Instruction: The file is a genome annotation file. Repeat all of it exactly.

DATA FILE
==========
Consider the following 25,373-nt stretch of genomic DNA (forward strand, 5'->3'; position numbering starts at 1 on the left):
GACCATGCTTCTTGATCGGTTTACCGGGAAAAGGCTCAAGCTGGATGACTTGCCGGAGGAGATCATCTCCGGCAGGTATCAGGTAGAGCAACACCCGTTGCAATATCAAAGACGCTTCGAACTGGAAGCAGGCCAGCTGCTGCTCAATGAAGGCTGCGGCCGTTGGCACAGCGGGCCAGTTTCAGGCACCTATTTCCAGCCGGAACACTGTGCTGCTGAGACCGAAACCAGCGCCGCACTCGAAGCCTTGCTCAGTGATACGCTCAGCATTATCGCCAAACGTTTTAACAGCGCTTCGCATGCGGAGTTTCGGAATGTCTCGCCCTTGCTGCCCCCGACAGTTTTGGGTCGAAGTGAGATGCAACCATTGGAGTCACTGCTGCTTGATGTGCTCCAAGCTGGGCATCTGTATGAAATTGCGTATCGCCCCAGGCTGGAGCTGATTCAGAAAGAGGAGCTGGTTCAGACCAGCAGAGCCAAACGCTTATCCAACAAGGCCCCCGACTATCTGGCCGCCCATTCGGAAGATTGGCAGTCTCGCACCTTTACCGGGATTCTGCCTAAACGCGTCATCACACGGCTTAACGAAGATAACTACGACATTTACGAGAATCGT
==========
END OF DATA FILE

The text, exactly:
Consider the following 25,373-nt stretch of genomic DNA (forward strand, 5'->3'; position numbering starts at 1 on the left):
GACCATGCTTCTTGATCGGTTTACCGGGAAAAGGCTCAAGCTGGATGACTTGCCGGAGGAGATCATCTCCGGCAGGTATCAGGTAGAGCAACACCCGTTGCAATATCAAAGACGCTTCGAACTGGAAGCAGGCCAGCTGCTGCTCAATGAAGGCTGCGGCCGTTGGCACAGCGGGCCAGTTTCAGGCACCTATTTCCAGCCGGAACACTGTGCTGCTGAGACCGAAACCAGCGCCGCACTCGAAGCCTTGCTCAGTGATACGCTCAGCATTATCGCCAAACGTTTTAACAGCGCTTCGCATGCGGAGTTTCGGAATGTCTCGCCCTTGCTGCCCCCGACAGTTTTGGGTCGAAGTGAGATGCAACCATTGGAGTCACTGCTGCTTGATGTGCTCCAAGCTGGGCATCTGTATGAAATTGCGTATCGCCCCAGGCTGGAGCTGATTCAGAAAGAGGAGCTGGTTCAGACCAGCAGAGCCAAACGCTTATCCAACAAGGCCCCCGACTATCTGGCCGCCCATTCGGAAGATTGGCAGTCTCGCACCTTTACCGGGATTCTGCCTAAACGCGTCATCACACGGCTTAACGAAGATAACTACGACATTTACGAGAATCGT